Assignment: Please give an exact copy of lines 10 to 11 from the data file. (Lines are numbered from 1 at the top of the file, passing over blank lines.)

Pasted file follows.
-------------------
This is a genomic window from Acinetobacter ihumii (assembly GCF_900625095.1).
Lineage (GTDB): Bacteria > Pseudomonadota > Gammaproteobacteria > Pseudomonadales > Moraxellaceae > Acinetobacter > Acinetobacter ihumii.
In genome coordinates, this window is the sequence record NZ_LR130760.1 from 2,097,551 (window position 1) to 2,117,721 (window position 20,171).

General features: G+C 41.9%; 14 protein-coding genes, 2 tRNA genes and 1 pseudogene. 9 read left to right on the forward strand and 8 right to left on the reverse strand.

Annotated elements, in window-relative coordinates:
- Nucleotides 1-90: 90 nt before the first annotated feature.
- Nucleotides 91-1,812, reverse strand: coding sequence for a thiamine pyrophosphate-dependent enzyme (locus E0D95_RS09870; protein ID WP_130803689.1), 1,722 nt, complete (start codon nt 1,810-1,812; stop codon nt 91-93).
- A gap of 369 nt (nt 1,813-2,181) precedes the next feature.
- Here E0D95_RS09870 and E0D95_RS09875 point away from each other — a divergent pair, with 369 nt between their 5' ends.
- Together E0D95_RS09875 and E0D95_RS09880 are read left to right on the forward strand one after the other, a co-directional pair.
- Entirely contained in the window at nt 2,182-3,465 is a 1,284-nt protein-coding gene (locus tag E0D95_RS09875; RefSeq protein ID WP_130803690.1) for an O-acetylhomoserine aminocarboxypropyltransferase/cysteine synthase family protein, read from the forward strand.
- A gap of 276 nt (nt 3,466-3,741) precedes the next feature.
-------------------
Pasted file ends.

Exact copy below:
- Together E0D95_RS09875 and E0D95_RS09880 are read left to right on the forward strand one after the other, a co-directional pair.
- Entirely contained in the window at nt 2,182-3,465 is a 1,284-nt protein-coding gene (locus tag E0D95_RS09875; RefSeq protein ID WP_130803690.1) for an O-acetylhomoserine aminocarboxypropyltransferase/cysteine synthase family protein, read from the forward strand.